The place I went to school was a little fishing village. The fathers of my classmates were either fisherman or pearl divers. It was a very small village. And in the middle of the desert, between that village and our compound, there were nomads. You’d see a black tent that would be set up one day, and then two days later, gone. And then another tent would go up. A lot of this I had to research, but a lot of the things I describe are all from memory. There were only one or two things where I couldn’t possibly have known, like what the discussion was between my parents, and I had to kind of imagine that, but almost all of the description is pure memory, except for the historical facts.
HMM: Was the research a combination of looking at materials online and books?
KAB: I got a lot of it mainly from books and some online sources that are a little bit newer. But some of it was historical facts, and well known. Those facts are fixed in stone, but then you have to bring it back into the story. People want to read why is that affecting the story you’re writing about.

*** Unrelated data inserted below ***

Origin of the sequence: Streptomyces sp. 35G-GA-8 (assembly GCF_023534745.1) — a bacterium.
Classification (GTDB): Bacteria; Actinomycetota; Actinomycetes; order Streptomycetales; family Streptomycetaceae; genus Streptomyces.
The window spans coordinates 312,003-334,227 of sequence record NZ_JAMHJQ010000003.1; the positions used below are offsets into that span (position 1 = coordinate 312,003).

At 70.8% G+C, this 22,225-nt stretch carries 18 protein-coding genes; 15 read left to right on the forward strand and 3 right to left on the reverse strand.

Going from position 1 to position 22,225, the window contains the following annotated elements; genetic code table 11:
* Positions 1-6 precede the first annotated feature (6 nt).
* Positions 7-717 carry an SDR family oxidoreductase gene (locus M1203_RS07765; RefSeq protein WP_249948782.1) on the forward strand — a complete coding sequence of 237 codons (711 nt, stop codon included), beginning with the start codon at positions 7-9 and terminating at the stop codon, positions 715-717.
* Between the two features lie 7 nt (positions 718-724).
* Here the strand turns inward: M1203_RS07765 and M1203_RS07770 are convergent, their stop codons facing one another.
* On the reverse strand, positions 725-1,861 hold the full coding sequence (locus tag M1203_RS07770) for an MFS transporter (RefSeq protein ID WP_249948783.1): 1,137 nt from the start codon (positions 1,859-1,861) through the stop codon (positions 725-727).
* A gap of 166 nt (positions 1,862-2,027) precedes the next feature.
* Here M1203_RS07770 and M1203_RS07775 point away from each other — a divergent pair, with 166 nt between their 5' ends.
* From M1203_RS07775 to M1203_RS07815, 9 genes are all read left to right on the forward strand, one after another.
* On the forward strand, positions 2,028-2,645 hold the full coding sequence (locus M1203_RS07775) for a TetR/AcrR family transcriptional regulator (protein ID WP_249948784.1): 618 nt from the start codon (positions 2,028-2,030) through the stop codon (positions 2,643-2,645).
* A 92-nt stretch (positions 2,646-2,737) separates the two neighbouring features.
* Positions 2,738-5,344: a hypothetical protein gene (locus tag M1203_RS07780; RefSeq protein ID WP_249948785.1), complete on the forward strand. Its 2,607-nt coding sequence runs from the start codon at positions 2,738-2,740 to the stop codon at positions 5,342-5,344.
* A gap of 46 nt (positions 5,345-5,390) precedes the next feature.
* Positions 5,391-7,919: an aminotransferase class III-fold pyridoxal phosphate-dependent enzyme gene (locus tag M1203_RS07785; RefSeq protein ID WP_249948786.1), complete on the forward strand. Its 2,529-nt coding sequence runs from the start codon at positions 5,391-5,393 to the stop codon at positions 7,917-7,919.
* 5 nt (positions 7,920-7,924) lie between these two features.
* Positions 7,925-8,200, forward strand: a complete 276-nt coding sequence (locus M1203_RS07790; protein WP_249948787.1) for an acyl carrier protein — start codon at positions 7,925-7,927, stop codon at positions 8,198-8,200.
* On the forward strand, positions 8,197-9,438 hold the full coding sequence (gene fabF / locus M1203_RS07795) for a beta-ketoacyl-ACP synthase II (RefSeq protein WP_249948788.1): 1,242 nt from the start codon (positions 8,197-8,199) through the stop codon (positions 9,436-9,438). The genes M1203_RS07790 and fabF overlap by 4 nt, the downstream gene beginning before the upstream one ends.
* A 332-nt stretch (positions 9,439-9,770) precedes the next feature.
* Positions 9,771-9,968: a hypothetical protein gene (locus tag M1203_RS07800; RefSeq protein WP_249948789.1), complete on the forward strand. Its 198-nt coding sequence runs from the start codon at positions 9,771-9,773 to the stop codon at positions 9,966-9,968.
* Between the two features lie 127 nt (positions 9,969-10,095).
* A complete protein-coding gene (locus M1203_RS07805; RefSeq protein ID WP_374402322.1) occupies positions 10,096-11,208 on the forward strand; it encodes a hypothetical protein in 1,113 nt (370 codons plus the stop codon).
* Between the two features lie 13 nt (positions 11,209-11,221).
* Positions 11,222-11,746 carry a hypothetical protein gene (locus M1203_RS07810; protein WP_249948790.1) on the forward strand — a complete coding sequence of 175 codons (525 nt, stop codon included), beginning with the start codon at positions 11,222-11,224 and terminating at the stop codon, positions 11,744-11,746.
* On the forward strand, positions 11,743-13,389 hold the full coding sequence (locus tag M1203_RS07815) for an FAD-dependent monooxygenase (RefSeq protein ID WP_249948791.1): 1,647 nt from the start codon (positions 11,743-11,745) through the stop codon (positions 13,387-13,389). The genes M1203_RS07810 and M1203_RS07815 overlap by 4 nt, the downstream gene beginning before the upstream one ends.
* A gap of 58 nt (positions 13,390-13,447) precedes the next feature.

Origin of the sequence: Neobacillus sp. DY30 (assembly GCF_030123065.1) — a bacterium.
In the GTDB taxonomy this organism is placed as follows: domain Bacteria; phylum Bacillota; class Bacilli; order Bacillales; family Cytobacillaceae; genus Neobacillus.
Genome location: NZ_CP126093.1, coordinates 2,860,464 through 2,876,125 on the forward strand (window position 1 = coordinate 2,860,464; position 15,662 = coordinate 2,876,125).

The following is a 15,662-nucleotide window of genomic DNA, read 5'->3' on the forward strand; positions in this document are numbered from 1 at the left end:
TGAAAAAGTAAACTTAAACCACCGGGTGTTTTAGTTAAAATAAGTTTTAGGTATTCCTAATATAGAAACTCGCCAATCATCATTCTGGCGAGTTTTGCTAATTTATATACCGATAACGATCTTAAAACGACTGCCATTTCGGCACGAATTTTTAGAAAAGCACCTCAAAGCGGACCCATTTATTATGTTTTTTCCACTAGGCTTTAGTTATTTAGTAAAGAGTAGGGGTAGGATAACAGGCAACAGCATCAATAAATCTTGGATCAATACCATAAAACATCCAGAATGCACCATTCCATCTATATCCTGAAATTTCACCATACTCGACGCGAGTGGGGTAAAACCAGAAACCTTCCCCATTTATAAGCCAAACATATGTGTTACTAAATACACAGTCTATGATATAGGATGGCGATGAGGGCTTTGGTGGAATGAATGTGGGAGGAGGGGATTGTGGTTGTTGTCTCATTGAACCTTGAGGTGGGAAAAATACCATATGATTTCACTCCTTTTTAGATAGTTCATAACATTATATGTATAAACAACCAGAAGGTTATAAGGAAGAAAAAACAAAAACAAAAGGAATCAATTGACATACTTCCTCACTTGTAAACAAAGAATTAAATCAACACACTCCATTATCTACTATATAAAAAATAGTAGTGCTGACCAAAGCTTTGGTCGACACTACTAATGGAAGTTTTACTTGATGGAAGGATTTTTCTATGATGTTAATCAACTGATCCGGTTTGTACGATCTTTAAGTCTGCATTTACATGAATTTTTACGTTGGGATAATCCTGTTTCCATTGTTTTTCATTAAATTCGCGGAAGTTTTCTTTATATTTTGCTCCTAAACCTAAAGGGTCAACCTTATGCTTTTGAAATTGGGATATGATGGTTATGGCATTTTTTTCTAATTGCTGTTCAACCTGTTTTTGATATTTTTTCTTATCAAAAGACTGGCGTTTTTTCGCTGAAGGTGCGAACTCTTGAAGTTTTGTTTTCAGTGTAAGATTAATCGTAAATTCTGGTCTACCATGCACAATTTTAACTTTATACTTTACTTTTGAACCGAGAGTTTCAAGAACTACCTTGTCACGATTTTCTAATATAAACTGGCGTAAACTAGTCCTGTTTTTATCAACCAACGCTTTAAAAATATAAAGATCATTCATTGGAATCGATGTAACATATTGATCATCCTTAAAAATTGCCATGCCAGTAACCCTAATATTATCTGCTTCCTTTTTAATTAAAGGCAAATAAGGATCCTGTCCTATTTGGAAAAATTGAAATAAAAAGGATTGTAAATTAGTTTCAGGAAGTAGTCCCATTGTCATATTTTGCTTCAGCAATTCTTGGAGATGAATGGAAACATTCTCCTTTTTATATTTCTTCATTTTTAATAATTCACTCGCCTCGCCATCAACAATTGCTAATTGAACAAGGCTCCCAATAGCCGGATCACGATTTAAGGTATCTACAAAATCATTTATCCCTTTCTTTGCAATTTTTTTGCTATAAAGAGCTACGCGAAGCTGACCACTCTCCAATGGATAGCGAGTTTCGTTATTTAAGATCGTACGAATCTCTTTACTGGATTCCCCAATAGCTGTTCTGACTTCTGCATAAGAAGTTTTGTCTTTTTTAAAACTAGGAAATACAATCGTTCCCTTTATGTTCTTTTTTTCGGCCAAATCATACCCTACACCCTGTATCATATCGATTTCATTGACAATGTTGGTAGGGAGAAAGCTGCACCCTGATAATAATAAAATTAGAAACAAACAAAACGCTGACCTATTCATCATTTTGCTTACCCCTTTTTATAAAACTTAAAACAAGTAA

HMM: I wanted to talk a little bit about the effect of technology. You wrote about sharing recorded messages with your family in the United States. I’d never heard of that technique, and then minute I read it I thought, “That’s brilliant!” I’m curious if you still have access to those recordings, or to any of the letters your mother wrote, to help reconstruct any early memories you didn’t have in your head.
KAB: The letters were preserved by my grandmother. She took them all and preserved them and so I got them after she passed away. There are about 60 or 70 pages of one page letters. My mother would write to her almost twice a week from Tehran. I don’t have anything from Kuwait—for some reason either she stopped writing them or my grandmother stopped saving them. As for the recordings, there weren’t even cassettes then—there were regular tapes. So over several days we would talk a little bit, and when the tape was full we would mail it. You could use telephones in an emergency, but you just didn’t have access to phones that could call overseas. We didn’t even have a telephone at all until I was nine and a half or ten.